Parsnip Tips

How to get the best Germination

By Peter Stapley

Photo: Illustrative image for the 'Parsnip Tips' page

Parsnip seeds notoriously take a long time to germinate - up to a month -  and even longer when weather and soil conditions are not right. At the time when the seeds need to be sown (late Feb/early March), growing conditions are often starting to favour all sorts of weeds as well.

'The Vegetable and Herb Expert' recommends sowing 3 seeds every six inches and then thinning  later to the strongest seedling. However, because of the length of time parsnip seed takes to germinate, they are often difficult to spot amongst the weeds and often get suffocated. This can be even more of a problem if you sow your seed later in March or even in April, when weeds are getting a good spurt on.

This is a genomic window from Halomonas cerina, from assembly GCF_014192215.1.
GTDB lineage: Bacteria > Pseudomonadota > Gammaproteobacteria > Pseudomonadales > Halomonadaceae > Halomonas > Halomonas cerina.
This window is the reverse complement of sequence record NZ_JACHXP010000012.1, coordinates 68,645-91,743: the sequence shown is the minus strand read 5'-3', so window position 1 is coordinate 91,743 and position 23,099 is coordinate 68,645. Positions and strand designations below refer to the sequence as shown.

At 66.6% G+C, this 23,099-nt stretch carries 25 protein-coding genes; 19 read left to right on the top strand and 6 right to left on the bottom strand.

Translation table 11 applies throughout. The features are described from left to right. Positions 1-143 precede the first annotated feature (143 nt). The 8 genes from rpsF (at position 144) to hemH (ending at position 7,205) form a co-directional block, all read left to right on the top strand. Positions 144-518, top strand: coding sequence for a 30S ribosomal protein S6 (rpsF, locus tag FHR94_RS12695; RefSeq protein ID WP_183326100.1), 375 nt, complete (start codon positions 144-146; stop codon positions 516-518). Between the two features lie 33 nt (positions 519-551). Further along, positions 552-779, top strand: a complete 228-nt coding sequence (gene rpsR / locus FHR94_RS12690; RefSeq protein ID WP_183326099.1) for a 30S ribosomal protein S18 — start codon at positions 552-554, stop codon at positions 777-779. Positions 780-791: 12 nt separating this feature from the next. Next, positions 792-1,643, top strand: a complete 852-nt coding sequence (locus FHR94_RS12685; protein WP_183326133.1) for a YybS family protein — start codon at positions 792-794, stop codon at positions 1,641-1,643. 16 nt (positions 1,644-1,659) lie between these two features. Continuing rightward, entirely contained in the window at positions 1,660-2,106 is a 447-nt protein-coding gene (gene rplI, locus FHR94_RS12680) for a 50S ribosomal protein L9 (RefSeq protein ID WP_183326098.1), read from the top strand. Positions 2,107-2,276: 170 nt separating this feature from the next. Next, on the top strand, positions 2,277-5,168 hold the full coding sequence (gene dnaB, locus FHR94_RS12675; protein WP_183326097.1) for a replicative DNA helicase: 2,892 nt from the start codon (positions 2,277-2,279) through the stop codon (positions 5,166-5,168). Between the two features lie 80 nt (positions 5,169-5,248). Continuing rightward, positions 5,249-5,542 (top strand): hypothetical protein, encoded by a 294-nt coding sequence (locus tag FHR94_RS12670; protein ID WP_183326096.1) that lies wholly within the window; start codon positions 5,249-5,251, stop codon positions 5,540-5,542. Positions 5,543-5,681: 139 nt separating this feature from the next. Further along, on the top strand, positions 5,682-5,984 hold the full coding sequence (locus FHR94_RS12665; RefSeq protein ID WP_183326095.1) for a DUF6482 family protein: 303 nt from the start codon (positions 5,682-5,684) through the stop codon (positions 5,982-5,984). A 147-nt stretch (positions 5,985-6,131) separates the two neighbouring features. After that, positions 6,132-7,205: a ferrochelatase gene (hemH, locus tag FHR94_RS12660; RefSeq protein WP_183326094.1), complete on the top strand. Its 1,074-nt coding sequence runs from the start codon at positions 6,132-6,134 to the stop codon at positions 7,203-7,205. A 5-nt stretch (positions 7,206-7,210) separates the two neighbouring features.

At each station, six inches apart, I push into the prepared soil, half a cardboard tube from a loo roll, leaving half an inch above the soil level. I then sow the seeds as recommended. You will know precisely where your seeds are when weeds are growing all around. To some extent they are protected from wind-blown seed and you can save water by just watering inside the cardboard tubes when the seedlings become established. The cardboard tubes can be removed once the plants are well established or left to break down in the soil.

Another good parsnip tip is that the seeds don't keep well from year to year - so don't buy more than you need. 

This page was added by Melanie Matthews on 30/03/2010.